There are a range of cameras to use with Babylon.js, Probably the two most used are the universal and arcRotate cameras. As the use of virtual reality increase so will the use of cameras for this purpose.
The Universal Camera is the one to choose for first person shooter type games, and works with all the keyboard, mouse, touch and gamepads. This replaces the earlier Free Camera, which still works and will still be found in many Playgrounds.
As you move around a world using the Universal Camera you will want to know if the camera (you) is in collision with other objects in the scene. All this is possible with Babylon.js and in addition you can have gravity affecting the camera.
This camera acts like a satellite in orbit around a target and always points towards the target position. Its radius and longitudinal and latitudinal rotation can be changed to set its position as well as giving a vector position.
A follow camera takes a mesh as a target and follows it as it moves. Both a free camera version followCamera and an arc rotate version arcFollowCamera are available.
These extend the use of the Universal and Arc Rotate Cameras for use with red and cyan 3D glasses.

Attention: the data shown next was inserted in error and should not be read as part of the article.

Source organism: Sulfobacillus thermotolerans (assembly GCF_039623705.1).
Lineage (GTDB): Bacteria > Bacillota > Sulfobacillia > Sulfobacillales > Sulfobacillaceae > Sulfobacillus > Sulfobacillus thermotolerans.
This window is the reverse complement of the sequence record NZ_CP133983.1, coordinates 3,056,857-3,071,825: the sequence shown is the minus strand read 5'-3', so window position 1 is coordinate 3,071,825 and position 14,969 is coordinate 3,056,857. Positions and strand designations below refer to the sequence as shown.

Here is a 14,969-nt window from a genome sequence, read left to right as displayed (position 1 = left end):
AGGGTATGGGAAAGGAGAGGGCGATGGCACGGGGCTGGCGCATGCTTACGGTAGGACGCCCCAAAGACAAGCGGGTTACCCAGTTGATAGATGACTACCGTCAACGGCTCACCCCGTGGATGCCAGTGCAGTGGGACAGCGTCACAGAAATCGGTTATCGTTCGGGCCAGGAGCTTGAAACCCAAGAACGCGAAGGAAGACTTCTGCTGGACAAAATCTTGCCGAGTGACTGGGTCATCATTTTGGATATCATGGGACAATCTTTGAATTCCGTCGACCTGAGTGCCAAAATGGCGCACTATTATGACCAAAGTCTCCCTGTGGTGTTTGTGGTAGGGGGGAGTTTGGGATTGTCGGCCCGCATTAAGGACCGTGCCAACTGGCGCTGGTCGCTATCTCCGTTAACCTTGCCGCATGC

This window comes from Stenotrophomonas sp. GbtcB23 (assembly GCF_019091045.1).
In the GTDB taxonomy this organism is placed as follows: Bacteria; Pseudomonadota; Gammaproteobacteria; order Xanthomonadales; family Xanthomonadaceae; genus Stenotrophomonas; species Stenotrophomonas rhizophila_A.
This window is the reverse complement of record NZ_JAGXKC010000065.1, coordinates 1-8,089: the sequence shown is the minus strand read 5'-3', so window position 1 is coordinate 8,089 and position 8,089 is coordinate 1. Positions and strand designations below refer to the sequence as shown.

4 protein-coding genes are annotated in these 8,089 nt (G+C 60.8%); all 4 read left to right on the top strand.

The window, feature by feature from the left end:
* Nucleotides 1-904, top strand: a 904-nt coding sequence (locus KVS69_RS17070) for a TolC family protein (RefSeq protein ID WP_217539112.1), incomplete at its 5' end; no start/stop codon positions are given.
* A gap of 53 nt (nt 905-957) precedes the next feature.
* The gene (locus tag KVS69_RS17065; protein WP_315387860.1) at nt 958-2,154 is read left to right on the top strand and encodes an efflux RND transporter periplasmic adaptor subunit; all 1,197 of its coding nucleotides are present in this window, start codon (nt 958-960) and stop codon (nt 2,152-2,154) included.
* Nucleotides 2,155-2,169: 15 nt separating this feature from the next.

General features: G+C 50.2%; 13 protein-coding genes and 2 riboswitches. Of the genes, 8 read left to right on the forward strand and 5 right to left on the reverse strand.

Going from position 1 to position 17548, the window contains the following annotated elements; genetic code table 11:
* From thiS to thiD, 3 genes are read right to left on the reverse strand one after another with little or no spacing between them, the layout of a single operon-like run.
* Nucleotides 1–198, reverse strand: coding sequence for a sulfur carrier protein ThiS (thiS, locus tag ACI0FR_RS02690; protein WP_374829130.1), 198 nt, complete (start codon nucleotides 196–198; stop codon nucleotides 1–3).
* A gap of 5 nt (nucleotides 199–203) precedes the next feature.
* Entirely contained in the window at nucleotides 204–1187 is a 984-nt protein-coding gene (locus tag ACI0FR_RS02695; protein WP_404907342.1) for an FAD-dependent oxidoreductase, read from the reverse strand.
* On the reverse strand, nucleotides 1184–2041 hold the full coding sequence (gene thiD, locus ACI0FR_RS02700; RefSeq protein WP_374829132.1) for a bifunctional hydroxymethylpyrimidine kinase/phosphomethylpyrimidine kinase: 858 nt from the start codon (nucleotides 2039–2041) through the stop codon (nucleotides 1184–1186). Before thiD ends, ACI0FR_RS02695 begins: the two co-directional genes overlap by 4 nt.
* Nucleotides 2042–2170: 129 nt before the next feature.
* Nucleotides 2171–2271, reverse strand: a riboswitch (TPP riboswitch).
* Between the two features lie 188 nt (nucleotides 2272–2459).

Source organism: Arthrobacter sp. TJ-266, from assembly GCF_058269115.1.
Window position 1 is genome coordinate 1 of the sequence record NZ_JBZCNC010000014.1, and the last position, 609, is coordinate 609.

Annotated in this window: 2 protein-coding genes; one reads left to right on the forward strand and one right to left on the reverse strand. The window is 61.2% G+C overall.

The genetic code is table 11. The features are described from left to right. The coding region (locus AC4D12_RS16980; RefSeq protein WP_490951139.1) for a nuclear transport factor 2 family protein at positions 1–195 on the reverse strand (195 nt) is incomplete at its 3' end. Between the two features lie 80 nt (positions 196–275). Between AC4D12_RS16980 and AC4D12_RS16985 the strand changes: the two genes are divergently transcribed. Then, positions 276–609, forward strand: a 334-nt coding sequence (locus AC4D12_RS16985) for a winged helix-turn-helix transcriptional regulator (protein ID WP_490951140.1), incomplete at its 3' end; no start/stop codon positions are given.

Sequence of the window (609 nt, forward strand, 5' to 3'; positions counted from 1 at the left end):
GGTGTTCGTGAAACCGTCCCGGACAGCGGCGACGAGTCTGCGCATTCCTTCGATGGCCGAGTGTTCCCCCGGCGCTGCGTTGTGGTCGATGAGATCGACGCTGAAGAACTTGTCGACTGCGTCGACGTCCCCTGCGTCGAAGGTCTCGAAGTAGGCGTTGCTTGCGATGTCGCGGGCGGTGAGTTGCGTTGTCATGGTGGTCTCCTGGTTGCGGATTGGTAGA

This is a camera specifically designed to react to device orientation events such as a modern mobile device being tilted forward or back and left or right.
Virtual Joysticks are on-screen 2D graphics that are used to control the camera or other scene items.
A new range of cameras for VR devices including the VR device orientation free and arc rotate cameras and the WebVR free camera
The cameras rely upon user inputs to move the camera. It is possible to customize one of the existing presets, or use your own input mechanisms.
This can be achieved using the multi-view approach which splits the screen into different views, one for each camera. The alternative way is to use layer masks which superimposes the views from the cameras.